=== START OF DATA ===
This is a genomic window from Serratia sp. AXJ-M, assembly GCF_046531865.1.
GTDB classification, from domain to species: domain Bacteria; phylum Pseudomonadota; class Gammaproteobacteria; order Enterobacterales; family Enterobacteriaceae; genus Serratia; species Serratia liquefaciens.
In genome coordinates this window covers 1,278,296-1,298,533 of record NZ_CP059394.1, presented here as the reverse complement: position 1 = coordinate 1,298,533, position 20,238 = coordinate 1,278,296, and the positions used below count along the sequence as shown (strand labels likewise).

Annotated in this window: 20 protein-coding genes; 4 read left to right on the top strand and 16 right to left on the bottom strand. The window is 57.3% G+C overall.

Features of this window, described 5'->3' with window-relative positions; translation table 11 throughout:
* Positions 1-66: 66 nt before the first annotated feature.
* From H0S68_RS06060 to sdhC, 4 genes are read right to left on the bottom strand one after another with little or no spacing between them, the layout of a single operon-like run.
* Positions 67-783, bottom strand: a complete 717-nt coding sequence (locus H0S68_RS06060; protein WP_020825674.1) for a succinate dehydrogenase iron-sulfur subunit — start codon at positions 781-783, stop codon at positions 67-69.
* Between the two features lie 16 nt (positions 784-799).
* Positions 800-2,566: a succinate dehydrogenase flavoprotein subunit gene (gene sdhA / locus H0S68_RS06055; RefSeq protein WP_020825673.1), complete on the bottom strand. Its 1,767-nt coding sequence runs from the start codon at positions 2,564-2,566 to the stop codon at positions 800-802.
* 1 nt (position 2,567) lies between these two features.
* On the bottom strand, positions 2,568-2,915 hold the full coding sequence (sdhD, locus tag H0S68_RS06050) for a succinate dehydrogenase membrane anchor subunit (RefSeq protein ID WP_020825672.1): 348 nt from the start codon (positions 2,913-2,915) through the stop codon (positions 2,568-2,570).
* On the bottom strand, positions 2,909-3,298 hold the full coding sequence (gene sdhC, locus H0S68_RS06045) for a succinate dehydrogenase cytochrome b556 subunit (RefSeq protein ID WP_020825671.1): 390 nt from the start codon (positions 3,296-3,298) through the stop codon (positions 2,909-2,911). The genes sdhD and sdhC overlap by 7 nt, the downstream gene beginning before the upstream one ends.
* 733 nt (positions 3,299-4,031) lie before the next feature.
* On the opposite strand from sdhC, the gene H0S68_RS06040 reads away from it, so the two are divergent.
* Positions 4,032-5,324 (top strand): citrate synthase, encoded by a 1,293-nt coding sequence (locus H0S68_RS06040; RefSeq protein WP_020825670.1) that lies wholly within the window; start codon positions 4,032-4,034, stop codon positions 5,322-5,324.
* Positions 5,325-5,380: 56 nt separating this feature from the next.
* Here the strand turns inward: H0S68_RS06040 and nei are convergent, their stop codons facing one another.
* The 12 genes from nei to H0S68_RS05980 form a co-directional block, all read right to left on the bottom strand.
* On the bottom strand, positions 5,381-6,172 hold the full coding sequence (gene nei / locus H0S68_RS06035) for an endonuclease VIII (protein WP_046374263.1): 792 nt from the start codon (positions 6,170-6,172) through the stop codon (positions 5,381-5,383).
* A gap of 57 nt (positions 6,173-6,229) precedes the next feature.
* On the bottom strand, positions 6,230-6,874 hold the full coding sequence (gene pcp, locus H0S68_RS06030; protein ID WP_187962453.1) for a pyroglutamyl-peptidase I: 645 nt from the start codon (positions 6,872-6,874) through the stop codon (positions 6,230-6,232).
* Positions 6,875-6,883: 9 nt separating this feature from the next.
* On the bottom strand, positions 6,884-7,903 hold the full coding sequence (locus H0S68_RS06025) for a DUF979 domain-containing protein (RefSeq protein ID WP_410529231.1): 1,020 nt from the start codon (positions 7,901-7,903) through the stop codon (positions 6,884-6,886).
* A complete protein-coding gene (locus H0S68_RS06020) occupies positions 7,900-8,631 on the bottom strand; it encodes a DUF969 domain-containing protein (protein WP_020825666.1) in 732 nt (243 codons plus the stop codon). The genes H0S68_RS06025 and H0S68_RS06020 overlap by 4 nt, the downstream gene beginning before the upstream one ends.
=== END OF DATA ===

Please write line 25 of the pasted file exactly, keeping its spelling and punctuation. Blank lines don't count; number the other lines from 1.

* A complete protein-coding gene (locus H0S68_RS06020) occupies positions 7,900-8,631 on the bottom strand; it encodes a DUF969 domain-containing protein (protein WP_020825666.1) in 732 nt (243 codons plus the stop codon). The genes H0S68_RS06025 and H0S68_RS06020 overlap by 4 nt, the downstream gene beginning before the upstream one ends.